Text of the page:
A Hero of Our Time - Paul Foote, Mikhail Lermontov The shade of Byron, or perhaps more accurately of the Byronic hero (that petulant and brooding vampiric pretty boy that has fascinated us since the days of the famous celebrity-poet), looms large, though in a decidedly ironic fashion, in Lermontov’s _A Hero of Our Time_. The titular ‘hero’ Grigory Alexandrovich Pechorin, seen both from the outside and from within, displays from every angle the nearly perfect vision of the ‘tragic’ Byronic douche bag. From his ability to sway any woman with little more than a glance from his deep, sorrowful, mesmeric eyes and a healthy dose of the cold shoulder, to his barely suppressed glee at the ease with which he can manipulate the feelings and actions of those he sees as his inferiors (everyone really) with little more than a bon mot or roll of the eyes, and his long internal monologues bemoaning the tragic fate that has unfairly made him a pariah in the eyes of the world Pechorin is an exemplar of the Byronic template. Presented as several linked stories, starting out with a frame narrative that lets us see Pechorin from the outside which then moves to the personal journal of the man himself, the stories of Pechorin’s life as relayed by Lermontov are dripping with bitterness and irony.

There is a playful, maybe even precious, level of self-awareness in this novel as Lermontov gleefully fills his protagonist with all of the foibles and features of the self-loving (and loathing) Byronic hero. Pechorin is also often used as a mouthpiece for the social and intellectual issues of the day that Lermontov wants to bring front and centre. At times he displays an almost post-modern regret for the lost innocence of mankind and his earlier beliefs:
…And we, their miserable descendants, roaming over the earth, without faith, without pride, without enjoyment, and without terror – except that involuntary awe which makes the heart shrink at the thought of the inevitable end – we are no longer capable of great sacrifices…because we know the impossibility of such happiness…[and] we pass from doubt to doubt…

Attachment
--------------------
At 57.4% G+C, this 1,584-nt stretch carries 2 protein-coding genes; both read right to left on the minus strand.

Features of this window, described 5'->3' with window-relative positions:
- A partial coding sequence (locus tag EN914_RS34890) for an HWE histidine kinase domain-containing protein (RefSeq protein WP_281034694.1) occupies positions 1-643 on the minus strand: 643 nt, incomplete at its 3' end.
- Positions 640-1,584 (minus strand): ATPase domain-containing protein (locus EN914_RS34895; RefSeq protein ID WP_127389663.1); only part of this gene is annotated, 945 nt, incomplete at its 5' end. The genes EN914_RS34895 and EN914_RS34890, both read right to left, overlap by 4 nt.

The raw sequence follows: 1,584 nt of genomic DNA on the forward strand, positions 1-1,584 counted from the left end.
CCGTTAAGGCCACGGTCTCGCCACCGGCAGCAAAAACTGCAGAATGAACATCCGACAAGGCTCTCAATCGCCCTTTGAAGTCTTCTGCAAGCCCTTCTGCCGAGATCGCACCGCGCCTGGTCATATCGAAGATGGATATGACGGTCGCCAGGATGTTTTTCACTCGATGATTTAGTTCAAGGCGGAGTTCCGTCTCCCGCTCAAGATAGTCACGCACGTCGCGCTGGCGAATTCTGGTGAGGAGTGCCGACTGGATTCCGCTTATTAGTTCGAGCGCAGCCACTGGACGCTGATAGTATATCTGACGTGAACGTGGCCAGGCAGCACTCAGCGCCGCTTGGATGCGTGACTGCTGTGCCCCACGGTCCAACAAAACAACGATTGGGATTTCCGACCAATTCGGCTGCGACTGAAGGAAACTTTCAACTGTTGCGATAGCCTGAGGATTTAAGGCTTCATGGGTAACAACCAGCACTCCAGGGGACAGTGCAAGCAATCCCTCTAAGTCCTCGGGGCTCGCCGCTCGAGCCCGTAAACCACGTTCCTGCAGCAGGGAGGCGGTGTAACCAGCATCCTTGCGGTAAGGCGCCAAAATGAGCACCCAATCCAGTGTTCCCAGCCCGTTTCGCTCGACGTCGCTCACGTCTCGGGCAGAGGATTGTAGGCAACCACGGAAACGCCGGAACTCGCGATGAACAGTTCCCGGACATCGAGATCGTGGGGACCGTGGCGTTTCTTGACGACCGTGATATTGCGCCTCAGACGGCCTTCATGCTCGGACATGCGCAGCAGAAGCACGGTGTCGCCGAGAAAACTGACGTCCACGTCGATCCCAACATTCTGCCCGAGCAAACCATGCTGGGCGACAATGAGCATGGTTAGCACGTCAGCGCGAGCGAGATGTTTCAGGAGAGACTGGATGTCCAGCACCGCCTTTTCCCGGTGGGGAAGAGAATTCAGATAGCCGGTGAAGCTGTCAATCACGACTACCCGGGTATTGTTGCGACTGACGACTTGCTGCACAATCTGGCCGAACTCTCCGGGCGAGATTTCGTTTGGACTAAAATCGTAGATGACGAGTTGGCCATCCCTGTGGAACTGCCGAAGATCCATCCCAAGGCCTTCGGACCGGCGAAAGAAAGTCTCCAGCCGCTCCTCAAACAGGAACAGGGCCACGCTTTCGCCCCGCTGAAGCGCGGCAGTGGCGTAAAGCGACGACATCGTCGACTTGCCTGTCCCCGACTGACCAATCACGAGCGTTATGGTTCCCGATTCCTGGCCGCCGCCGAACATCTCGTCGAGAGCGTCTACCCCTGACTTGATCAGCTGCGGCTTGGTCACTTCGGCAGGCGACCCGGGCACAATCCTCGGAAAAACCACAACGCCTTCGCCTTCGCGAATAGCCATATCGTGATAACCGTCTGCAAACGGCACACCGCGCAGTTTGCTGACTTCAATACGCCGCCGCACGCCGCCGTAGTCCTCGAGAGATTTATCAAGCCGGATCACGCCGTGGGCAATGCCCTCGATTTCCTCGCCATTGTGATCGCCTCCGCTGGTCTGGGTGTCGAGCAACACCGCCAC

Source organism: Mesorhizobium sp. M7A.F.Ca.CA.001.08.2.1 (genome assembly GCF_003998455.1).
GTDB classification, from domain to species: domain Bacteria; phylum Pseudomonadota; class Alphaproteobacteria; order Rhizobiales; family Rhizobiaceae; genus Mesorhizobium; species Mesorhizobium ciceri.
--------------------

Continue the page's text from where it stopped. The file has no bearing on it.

At others he spouts typically romantic paens to the grandeur of nature, the tininess of mankind and the greatness of his own spirit destined to be crushed by life and fate.

Ultimately when considering this novel it’s important to realize that, true to its title, it’s all about Pechorin . Whether considering the first part of the novel in which he is viewed with an almost hero-worshipping fascination by the old soldier Maksim Maksimych who relays his reminiscences to our unnamed narrator, or we read the words of the man himself in his private journals, Pechorin truly is (in his own mind at least) a hero of his time. It’s fair to say that Pechorin is a keen observer of the faults and weaknesses of others, however he pairs this with delusions of self-awareness that are monumental in their erroneousness. Indeed Lermontov playfully has his hero allude (sneeringly of course) to the manner in which an adversary acts as though his “aim is to make himself the hero of a novel. He has so often endeavoured to convince others that he is being created not for this world and doomed to certain mysterious sufferings…” This statement, once you get to know Pechorin, displays Lermontov’s liberal use of irony which is nearly dripping from the page. Of course Pechorin is also a model roué whose motto comes out as he reflects on the type of women he has been able to seduce and destroy: “I must confess that, in fact, I do not love women who possess strength of character. What business have they with such a thing?” Everything and everyone is a tool to be used, most especially to divert him and relieve his soul from its monumental ennui and dissatisfaction with daily life. He is a man whose philosophy seems to hearken back to the teaching of Machiavelli and perhaps even looks forward to those to come of Nietszche:
…ambition is nothing more nor less than a thirst for power, and my chief pleasure is to make everything that surrounds me subject to my will. To arouse the feeling of love, devotion and awe towards oneself – is not that the first sign, and the greatest triumph, of power?
After having lived this philosophy to the full and having destroyed, or nearly destroyed, the lives of numerous ‘friends’ and ‘lovers’ and things finally start to go sour Pechorin even has the audacity to wonder “Why do they all hate me?” There but for the grace of God.

I enjoyed this novel, primarily for its delicious irony, and was shocked to find that upon its release it was apparently taken as an honest tribute to the Byronic rake, so much so in fact that the author felt obliged to spell things out in a preface to the second edition. In it the author described the reading public of Russia as “like a simple-minded person from the country who, chancing to hear a conversation between two diplomatists belonging to hostile courts, comes away with the conviction that each of them has been deceiving his Government in the interest of a most affectionate private friendship”. Meow. I guess irony wasn’t in vogue then, since so far as I was concerned you couldn’t miss it. Sadly it might be said that Pechorin is as much a hero of our time as he was in his own.